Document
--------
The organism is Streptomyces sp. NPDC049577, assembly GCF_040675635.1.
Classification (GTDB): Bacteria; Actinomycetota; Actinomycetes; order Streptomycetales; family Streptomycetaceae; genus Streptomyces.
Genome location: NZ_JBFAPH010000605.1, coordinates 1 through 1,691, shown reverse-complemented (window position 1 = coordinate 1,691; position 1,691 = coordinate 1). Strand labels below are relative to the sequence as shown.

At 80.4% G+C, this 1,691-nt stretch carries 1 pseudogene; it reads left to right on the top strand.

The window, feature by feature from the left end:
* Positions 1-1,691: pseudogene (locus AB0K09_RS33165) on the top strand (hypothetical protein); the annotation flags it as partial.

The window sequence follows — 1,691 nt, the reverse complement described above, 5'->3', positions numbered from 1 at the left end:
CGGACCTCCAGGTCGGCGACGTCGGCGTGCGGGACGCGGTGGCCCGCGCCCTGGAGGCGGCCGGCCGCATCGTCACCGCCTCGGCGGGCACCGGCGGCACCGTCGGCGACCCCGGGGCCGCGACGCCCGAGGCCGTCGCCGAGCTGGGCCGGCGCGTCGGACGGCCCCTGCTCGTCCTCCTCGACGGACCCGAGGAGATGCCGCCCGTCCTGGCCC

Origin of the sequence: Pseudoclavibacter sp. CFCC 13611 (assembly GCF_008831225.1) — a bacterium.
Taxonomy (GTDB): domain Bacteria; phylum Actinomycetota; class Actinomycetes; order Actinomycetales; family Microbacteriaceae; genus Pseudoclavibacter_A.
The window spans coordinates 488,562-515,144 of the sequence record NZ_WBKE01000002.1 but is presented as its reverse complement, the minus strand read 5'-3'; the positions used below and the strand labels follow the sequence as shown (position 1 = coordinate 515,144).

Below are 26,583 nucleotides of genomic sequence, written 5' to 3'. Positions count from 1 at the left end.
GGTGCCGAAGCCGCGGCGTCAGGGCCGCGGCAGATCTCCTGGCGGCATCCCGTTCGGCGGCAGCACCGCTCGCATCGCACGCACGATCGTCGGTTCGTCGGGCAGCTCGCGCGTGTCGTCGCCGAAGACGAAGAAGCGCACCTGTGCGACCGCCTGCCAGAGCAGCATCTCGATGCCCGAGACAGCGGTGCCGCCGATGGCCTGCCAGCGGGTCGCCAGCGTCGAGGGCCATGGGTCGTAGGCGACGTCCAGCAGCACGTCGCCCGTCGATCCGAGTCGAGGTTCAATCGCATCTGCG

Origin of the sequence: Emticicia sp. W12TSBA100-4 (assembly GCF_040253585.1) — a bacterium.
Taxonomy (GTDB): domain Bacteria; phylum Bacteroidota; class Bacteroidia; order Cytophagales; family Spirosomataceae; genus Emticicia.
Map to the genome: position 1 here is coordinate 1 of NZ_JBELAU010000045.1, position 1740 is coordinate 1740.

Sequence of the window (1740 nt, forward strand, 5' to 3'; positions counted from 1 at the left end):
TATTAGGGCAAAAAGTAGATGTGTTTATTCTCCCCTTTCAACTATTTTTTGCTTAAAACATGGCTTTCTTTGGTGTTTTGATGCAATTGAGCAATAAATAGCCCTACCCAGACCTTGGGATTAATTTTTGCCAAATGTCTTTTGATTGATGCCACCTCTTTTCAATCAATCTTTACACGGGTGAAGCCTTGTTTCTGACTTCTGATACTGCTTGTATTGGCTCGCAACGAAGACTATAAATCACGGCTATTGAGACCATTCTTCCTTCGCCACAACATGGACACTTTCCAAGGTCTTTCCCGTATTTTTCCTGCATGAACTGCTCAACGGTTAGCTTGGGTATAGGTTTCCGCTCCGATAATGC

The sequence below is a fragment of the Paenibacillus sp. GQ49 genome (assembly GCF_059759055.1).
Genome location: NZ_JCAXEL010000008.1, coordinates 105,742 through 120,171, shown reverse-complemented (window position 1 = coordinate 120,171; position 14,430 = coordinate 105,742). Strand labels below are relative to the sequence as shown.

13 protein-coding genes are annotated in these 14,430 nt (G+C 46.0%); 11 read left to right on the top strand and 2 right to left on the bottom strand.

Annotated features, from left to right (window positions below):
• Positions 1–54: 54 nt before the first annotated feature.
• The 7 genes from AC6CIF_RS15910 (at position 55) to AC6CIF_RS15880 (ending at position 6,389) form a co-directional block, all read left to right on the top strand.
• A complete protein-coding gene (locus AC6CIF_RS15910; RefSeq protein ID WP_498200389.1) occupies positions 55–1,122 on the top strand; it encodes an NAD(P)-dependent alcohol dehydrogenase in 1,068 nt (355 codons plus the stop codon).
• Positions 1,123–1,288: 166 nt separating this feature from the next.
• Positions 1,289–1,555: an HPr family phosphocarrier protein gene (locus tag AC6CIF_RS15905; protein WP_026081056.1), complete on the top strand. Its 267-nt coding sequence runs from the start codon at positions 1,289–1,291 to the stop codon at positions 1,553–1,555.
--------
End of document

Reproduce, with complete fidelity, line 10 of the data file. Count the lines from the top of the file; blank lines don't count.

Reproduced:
Taxonomy (GTDB): domain Bacteria; phylum Actinomycetota; class Actinomycetes; order Actinomycetales; family Microbacteriaceae; genus Pseudoclavibacter_A.